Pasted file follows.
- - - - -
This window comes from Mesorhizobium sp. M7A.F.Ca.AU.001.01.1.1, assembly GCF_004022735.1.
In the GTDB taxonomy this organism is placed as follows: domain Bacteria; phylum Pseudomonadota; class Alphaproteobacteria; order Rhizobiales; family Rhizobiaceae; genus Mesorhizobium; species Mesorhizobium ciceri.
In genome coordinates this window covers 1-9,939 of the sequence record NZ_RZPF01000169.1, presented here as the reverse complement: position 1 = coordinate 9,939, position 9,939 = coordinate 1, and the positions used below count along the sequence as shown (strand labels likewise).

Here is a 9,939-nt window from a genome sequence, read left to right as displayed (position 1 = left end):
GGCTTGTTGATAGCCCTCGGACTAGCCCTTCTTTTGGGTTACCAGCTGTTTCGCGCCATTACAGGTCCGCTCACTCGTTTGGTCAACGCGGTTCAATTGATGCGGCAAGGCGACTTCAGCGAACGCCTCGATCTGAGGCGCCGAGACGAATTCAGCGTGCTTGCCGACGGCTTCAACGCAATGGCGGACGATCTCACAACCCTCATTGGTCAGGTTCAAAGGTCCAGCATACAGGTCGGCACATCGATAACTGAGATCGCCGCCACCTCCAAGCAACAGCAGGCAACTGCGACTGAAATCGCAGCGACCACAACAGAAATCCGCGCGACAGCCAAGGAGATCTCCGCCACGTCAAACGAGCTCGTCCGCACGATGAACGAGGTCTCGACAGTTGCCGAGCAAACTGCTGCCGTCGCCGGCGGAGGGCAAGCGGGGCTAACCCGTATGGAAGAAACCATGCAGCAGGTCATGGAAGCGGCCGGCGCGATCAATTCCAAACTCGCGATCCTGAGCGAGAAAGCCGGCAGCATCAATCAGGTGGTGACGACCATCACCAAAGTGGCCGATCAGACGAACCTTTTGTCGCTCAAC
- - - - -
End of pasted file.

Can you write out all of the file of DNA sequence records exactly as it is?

This window comes from Mesorhizobium sp. M7A.F.Ca.AU.001.01.1.1, assembly GCF_004022735.1.
In the GTDB taxonomy this organism is placed as follows: domain Bacteria; phylum Pseudomonadota; class Alphaproteobacteria; order Rhizobiales; family Rhizobiaceae; genus Mesorhizobium; species Mesorhizobium ciceri.
In genome coordinates this window covers 1-9,939 of the sequence record NZ_RZPF01000169.1, presented here as the reverse complement: position 1 = coordinate 9,939, position 9,939 = coordinate 1, and the positions used below count along the sequence as shown (strand labels likewise).

Here is a 9,939-nt window from a genome sequence, read left to right as displayed (position 1 = left end):
GGCTTGTTGATAGCCCTCGGACTAGCCCTTCTTTTGGGTTACCAGCTGTTTCGCGCCATTACAGGTCCGCTCACTCGTTTGGTCAACGCGGTTCAATTGATGCGGCAAGGCGACTTCAGCGAACGCCTCGATCTGAGGCGCCGAGACGAATTCAGCGTGCTTGCCGACGGCTTCAACGCAATGGCGGACGATCTCACAACCCTCATTGGTCAGGTTCAAAGGTCCAGCATACAGGTCGGCACATCGATAACTGAGATCGCCGCCACCTCCAAGCAACAGCAGGCAACTGCGACTGAAATCGCAGCGACCACAACAGAAATCCGCGCGACAGCCAAGGAGATCTCCGCCACGTCAAACGAGCTCGTCCGCACGATGAACGAGGTCTCGACAGTTGCCGAGCAAACTGCTGCCGTCGCCGGCGGAGGGCAAGCGGGGCTAACCCGTATGGAAGAAACCATGCAGCAGGTCATGGAAGCGGCCGGCGCGATCAATTCCAAACTCGCGATCCTGAGCGAGAAAGCCGGCAGCATCAATCAGGTGGTGACGACCATCACCAAAGTGGCCGATCAGACGAACCTTTTGTCGCTCAAC